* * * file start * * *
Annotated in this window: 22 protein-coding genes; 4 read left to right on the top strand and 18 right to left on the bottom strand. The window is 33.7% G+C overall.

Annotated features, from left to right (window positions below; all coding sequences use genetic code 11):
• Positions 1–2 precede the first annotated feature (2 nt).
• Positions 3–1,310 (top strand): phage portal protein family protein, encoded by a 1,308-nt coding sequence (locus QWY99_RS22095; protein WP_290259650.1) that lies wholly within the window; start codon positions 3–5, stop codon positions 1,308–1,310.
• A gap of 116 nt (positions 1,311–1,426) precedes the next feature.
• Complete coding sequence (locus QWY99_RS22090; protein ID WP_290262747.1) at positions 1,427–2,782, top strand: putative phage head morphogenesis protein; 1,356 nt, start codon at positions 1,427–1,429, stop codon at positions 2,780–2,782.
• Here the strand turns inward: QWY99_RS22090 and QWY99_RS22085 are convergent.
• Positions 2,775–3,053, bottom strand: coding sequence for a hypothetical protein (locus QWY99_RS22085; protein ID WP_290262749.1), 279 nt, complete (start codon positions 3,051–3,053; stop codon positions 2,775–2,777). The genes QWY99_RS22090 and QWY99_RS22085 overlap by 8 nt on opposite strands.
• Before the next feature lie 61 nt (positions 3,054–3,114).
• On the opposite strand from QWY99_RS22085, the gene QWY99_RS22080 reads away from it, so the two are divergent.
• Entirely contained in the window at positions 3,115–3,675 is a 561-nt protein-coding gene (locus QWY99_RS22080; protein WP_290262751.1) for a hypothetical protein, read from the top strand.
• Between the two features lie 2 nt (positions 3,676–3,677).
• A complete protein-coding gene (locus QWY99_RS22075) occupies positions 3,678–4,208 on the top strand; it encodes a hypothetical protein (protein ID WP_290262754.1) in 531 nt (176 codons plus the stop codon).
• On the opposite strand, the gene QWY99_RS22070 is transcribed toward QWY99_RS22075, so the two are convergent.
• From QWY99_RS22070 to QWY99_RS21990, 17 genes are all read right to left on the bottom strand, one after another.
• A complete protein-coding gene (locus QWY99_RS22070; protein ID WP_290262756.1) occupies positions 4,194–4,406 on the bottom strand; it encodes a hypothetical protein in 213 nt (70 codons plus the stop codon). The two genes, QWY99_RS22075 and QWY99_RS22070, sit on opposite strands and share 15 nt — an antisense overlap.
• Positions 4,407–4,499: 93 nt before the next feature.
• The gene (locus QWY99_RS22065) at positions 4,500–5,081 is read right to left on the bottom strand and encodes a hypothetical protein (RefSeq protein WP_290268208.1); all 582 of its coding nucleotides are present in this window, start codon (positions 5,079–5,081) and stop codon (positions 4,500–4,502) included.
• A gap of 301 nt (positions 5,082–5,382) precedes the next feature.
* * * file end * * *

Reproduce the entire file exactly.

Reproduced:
Annotated in this window: 22 protein-coding genes; 4 read left to right on the top strand and 18 right to left on the bottom strand. The window is 33.7% G+C overall.

Annotated features, from left to right (window positions below; all coding sequences use genetic code 11):
• Positions 1–2 precede the first annotated feature (2 nt).
• Positions 3–1,310 (top strand): phage portal protein family protein, encoded by a 1,308-nt coding sequence (locus QWY99_RS22095; protein WP_290259650.1) that lies wholly within the window; start codon positions 3–5, stop codon positions 1,308–1,310.
• A gap of 116 nt (positions 1,311–1,426) precedes the next feature.
• Complete coding sequence (locus QWY99_RS22090; protein ID WP_290262747.1) at positions 1,427–2,782, top strand: putative phage head morphogenesis protein; 1,356 nt, start codon at positions 1,427–1,429, stop codon at positions 2,780–2,782.
• Here the strand turns inward: QWY99_RS22090 and QWY99_RS22085 are convergent.
• Positions 2,775–3,053, bottom strand: coding sequence for a hypothetical protein (locus QWY99_RS22085; protein ID WP_290262749.1), 279 nt, complete (start codon positions 3,051–3,053; stop codon positions 2,775–2,777). The genes QWY99_RS22090 and QWY99_RS22085 overlap by 8 nt on opposite strands.
• Before the next feature lie 61 nt (positions 3,054–3,114).
• On the opposite strand from QWY99_RS22085, the gene QWY99_RS22080 reads away from it, so the two are divergent.
• Entirely contained in the window at positions 3,115–3,675 is a 561-nt protein-coding gene (locus QWY99_RS22080; protein WP_290262751.1) for a hypothetical protein, read from the top strand.
• Between the two features lie 2 nt (positions 3,676–3,677).
• A complete protein-coding gene (locus QWY99_RS22075) occupies positions 3,678–4,208 on the top strand; it encodes a hypothetical protein (protein ID WP_290262754.1) in 531 nt (176 codons plus the stop codon).
• On the opposite strand, the gene QWY99_RS22070 is transcribed toward QWY99_RS22075, so the two are convergent.
• From QWY99_RS22070 to QWY99_RS21990, 17 genes are all read right to left on the bottom strand, one after another.
• A complete protein-coding gene (locus QWY99_RS22070; protein ID WP_290262756.1) occupies positions 4,194–4,406 on the bottom strand; it encodes a hypothetical protein in 213 nt (70 codons plus the stop codon). The two genes, QWY99_RS22075 and QWY99_RS22070, sit on opposite strands and share 15 nt — an antisense overlap.
• Positions 4,407–4,499: 93 nt before the next feature.
• The gene (locus QWY99_RS22065) at positions 4,500–5,081 is read right to left on the bottom strand and encodes a hypothetical protein (RefSeq protein WP_290268208.1); all 582 of its coding nucleotides are present in this window, start codon (positions 5,079–5,081) and stop codon (positions 4,500–4,502) included.
• A gap of 301 nt (positions 5,082–5,382) precedes the next feature.